Snow causes major travel disruptions in France

People walk in along a snow covered thoroughfare of Paris, Feb. 7, 2018. Heavy snowfall has caused major travel disruptions in the northern half of France and in Paris as the weather conditions caught authorities off guard. (AP Photo/Thibault Camus)

PARIS (AP) - Heavy snowfall is causing major travel disruptions in the northern half of France and in Paris after the weather conditions caught authorities off guard.

Hundreds of people spent the night trapped in their vehicles or in improvised shelters outside Paris after French authorities failed to clear roads on time. The snowy episode - up to 15 centimeters (6 inches) in the Paris region - brought some excitement to Parisians, though, with some putting on their skis to tackle the Montmartre slopes, where the Sacre Coeur basilica is located.

Several flights from Paris airports were canceled or delayed, while the Paris police prefecture urged drivers to leave their cars at home to avoid creating more traffic jams on Wednesday. On subway services in Paris, commuters faced long journeys in packed carriages.

In Velizy, a small town in the suburbs of Paris, about 200 people unable to make it back home were put up for the night in a commercial mall and a sports hall. Some 1,500 others slept in 46 reception shelters opened in the French capital.

In anticipation of the cold, the "Grand Froid" plan - which translates as "Big Cold" - had been launched earlier this week in 22 departments in order to create about 1,000 extra housing places for homeless people.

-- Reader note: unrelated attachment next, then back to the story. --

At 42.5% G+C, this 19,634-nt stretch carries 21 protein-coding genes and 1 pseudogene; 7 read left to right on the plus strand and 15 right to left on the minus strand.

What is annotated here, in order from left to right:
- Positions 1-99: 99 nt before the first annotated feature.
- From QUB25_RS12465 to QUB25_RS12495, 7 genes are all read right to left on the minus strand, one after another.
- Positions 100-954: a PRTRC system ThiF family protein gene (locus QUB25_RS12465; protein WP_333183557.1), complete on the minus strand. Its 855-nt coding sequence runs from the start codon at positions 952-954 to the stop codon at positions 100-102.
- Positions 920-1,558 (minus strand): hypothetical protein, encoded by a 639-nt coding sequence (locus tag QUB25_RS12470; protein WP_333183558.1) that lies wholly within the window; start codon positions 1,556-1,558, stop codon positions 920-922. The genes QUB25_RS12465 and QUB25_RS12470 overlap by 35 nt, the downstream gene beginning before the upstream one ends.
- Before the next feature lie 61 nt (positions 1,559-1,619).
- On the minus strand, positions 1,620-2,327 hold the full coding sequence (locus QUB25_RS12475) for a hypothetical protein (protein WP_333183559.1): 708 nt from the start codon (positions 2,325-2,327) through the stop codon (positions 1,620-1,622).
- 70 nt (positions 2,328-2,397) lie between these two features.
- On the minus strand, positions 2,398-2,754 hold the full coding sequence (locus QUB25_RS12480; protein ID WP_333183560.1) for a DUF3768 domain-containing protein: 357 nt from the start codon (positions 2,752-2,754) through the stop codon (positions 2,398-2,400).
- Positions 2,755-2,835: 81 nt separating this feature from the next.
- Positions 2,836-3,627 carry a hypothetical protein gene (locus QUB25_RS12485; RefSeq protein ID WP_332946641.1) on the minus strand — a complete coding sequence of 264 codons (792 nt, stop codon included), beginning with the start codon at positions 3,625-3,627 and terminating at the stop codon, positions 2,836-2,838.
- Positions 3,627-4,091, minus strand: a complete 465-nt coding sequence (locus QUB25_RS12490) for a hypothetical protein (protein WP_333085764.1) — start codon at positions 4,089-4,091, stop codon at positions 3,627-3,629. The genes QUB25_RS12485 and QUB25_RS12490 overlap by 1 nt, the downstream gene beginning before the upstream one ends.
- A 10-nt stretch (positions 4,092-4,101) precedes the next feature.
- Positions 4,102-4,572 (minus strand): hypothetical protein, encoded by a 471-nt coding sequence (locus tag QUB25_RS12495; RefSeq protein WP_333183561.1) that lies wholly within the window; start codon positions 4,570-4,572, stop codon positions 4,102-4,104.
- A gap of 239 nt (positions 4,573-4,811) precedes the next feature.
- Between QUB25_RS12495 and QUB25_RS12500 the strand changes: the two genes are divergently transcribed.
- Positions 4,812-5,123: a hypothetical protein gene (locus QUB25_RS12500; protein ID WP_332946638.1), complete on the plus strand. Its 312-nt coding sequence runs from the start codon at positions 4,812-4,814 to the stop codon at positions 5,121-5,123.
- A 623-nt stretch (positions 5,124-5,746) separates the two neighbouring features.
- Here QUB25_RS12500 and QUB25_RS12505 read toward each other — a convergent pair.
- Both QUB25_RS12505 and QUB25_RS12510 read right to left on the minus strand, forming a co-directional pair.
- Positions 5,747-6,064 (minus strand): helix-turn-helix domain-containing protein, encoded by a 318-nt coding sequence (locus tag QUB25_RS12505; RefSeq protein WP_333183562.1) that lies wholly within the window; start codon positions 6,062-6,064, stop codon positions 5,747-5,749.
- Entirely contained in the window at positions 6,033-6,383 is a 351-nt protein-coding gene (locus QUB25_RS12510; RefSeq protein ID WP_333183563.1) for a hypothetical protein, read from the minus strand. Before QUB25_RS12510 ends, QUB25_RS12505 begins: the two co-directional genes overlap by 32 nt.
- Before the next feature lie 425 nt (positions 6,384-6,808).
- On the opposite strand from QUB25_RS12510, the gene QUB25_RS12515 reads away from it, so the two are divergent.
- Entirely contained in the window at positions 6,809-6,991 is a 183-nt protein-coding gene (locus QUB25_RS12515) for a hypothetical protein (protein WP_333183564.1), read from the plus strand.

Despite the huge traffic jams, Paris police chief Michel Delpuech praised the measures put in place, especially the decision to prevent trucks from entering the Paris region that was enforced Tuesday afternoon.

Delpuech said 3,790 trucks were stopped, a move that contributed to decongesting roads. He added that only 47 people were injured across the region, and that no fatal car crash had been recorded.

"A total of 73 salting vehicles treated 700 kilometers of roads," Delpuech said, adding that the ban on trucks was lifted Wednesday to guarantee they could deliver their stocks.

Transport minister Elisabeth Borne noted some improvement but said the traffic remained "difficult," adding that gritting teams would continue to hit the roads as a cold wave is expected to sweep the country in the coming days.

Rail traffic was slowed down, too. France's national operator SNCF reduced the speed of its high-speed TGV trains because of the snow, and advised customers to postpone their trips.

Ten French departments remained on orange alert over the dangerous weather conditions and ice on the roads by Wednesday afternoon, and school buses in several regions were halted.